Stephan Szabo <sszabo(at)megazone(dot)bigpanda(dot)com> writes:
> Are you sure? RI_FKey_Check seems to have a section on
> TRIGGER_FIRED_BY_UPDATE which seems to check if the keys are equal if the
> old row wasn't part of this transaction. I'm not sure why it's doing the
> transaction id check, but it looks like it will do an equals check at
> least some of the time.
I think the reason for the xact check is that if we have deferred
triggers and we do
insert new FK value;
update new row;
then when the trigger for the INSERT event fires, it will do nothing
because the tuple it's triggered on is now dead. So the trigger for
the UPDATE event had better make the check. It's possible we could
skip the UPDATE event if we could be certain the INSERT trigger had
already fired, but I'm not sure how to be certain about that.
>> While avoiding consuming a lot of memory for queued trigger
>> execution is worth doing anyway, ISTM we needn't queue RI triggers in
>> the first place. Is there a reason we can't just invoke after-row RI
>> triggers immediately?
> If I'm understanding the question, there's two things. First is deferred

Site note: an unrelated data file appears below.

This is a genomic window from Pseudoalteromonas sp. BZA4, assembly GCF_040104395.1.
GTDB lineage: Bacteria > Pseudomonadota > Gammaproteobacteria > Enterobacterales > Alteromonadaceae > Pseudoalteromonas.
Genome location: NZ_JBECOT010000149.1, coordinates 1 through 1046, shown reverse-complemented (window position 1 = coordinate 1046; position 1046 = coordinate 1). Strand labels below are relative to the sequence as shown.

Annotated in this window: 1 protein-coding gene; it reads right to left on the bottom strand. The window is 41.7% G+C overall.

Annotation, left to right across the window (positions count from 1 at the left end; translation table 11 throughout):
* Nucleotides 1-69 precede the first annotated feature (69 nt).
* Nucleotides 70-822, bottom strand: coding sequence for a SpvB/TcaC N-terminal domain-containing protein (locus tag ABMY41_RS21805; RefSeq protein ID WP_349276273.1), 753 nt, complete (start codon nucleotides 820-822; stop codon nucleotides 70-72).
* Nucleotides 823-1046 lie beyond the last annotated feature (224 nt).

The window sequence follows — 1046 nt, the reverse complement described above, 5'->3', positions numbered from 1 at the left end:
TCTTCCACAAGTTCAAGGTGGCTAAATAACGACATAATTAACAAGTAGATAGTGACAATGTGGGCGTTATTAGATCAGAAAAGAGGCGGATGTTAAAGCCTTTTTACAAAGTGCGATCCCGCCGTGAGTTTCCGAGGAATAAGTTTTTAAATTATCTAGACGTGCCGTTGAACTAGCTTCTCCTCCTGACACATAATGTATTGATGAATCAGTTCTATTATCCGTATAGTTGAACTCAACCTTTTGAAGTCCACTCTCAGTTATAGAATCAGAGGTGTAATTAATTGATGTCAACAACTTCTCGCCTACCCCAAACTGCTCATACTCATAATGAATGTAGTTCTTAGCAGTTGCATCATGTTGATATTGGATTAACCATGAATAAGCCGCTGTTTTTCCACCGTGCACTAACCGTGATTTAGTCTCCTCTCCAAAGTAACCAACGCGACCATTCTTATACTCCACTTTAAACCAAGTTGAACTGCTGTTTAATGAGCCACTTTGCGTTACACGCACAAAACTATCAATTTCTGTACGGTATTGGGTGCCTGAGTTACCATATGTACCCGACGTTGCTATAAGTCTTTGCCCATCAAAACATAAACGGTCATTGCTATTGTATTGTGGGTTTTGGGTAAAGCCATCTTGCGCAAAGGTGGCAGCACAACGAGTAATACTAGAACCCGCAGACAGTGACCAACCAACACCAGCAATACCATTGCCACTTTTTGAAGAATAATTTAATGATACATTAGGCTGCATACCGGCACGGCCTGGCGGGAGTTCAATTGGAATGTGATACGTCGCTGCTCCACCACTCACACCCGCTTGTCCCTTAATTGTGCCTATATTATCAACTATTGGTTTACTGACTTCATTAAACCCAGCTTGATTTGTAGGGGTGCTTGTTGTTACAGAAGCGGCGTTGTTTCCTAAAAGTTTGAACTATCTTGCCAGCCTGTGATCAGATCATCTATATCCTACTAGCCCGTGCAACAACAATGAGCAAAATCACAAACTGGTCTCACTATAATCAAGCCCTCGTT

> constraints and the second is that constraints happen after the entire
Right. RI constraints are actually the only kind we do "right" in
terms of enforcing the check when the SQL spec says we should.
The thoughts I've had about special-casing RI events to save memory
have to do with the idea of lossy storage. As you accumulate more
per-row events, at some point it becomes more efficient to forget
the individual rows and just reapply the original full-table check
query when it's time to check the constraint. So if we could recognize
RI events as being associated with the same constraint, and keep track
of how many are pending for each constraint, we could make a decision to
discard the queue and instead register one event to apply a full-table
check. It's not clear how to do that efficiently though.
regards, tom lane
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